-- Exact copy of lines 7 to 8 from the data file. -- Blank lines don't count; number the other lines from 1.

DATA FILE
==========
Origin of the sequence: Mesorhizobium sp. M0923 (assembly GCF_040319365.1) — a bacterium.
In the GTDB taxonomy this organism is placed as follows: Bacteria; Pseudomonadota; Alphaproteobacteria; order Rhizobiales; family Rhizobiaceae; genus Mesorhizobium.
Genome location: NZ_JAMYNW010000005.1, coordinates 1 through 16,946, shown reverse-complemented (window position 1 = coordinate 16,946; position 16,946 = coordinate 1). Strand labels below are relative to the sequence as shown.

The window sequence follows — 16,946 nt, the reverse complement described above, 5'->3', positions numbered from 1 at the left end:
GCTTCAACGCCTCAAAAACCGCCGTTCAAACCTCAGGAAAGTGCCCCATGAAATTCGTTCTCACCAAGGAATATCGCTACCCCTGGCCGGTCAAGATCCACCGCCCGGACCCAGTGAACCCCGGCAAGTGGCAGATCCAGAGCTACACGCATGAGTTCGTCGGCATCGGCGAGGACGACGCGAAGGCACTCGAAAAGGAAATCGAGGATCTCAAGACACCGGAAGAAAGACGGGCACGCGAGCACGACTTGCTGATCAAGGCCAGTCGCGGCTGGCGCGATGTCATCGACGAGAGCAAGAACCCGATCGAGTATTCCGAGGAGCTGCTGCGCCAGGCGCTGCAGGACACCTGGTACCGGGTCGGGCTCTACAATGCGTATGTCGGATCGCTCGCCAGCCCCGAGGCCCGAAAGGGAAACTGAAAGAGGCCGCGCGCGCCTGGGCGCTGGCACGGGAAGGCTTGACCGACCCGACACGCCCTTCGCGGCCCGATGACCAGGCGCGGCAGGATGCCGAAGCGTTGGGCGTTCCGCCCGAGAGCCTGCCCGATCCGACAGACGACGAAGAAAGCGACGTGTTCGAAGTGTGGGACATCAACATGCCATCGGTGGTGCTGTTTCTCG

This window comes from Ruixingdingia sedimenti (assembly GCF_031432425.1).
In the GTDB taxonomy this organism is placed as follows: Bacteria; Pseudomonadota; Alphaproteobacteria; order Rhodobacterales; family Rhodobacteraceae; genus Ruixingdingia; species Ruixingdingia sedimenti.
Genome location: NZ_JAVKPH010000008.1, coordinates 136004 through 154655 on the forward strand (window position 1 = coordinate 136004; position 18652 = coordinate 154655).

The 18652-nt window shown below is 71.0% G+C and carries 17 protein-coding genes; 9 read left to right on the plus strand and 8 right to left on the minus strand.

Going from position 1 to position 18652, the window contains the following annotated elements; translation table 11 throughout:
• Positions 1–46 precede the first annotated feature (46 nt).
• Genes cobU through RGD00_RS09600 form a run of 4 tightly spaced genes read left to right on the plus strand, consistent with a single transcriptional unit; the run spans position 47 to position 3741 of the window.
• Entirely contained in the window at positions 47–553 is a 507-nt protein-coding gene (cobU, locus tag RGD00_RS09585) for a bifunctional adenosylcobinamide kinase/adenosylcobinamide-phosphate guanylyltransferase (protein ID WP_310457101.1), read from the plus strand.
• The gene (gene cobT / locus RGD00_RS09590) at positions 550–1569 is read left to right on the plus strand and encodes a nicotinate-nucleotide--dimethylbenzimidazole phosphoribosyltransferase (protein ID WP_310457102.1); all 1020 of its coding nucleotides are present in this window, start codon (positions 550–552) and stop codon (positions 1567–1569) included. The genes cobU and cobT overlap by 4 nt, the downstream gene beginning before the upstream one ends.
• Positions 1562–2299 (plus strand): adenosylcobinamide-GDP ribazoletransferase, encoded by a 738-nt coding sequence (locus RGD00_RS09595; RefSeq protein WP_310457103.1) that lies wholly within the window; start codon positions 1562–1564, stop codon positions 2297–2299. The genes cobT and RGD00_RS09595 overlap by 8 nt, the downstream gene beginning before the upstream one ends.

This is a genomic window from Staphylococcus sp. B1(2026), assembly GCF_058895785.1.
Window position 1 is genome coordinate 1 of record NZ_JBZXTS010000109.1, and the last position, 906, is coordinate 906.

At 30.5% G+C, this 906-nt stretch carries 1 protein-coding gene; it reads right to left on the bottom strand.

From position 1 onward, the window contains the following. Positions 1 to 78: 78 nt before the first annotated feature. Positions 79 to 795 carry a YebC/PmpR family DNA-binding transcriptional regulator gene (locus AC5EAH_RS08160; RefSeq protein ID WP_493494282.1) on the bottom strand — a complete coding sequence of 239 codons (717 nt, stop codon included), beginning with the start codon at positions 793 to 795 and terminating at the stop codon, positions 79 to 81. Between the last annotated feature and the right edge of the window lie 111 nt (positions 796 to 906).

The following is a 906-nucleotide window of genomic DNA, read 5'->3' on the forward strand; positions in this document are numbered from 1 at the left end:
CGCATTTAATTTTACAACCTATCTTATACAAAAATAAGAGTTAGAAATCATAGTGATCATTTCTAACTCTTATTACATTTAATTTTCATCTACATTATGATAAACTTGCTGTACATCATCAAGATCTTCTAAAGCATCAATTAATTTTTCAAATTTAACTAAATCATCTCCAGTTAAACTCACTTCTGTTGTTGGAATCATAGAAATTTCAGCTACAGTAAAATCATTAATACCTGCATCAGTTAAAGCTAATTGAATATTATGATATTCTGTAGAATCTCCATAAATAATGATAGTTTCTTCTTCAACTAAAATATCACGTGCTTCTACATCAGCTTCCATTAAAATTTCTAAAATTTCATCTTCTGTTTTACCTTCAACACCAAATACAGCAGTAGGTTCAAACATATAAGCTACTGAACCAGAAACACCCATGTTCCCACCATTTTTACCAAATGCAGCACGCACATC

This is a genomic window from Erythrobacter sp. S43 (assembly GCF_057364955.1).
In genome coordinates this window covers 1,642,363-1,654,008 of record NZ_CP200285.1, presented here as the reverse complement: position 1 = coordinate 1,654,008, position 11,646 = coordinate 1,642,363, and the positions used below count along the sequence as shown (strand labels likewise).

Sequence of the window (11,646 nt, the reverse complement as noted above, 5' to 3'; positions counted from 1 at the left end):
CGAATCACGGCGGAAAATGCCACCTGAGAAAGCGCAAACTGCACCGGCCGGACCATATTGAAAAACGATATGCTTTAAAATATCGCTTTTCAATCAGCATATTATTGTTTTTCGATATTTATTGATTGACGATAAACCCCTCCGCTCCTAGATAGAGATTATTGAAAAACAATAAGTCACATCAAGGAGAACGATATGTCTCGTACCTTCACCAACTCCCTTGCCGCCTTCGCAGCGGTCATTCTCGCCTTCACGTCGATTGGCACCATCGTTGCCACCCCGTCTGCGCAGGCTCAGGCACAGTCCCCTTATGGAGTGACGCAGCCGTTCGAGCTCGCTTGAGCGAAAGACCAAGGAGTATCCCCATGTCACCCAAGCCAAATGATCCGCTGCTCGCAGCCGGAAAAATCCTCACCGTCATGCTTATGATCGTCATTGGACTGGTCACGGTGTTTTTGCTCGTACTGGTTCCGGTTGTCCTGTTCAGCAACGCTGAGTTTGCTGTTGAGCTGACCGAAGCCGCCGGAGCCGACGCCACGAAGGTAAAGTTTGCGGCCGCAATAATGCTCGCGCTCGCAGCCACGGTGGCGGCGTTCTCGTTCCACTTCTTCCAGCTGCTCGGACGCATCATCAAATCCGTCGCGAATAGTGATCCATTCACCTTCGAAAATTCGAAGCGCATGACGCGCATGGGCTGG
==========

In the GTDB taxonomy this organism is placed as follows: Bacteria; Pseudomonadota; Alphaproteobacteria; order Rhodobacterales; family Rhodobacteraceae; genus Ruixingdingia; species Ruixingdingia sedimenti.
Genome location: NZ_JAVKPH010000008.1, coordinates 136004 through 154655 on the forward strand (window position 1 = coordinate 136004; position 18652 = coordinate 154655).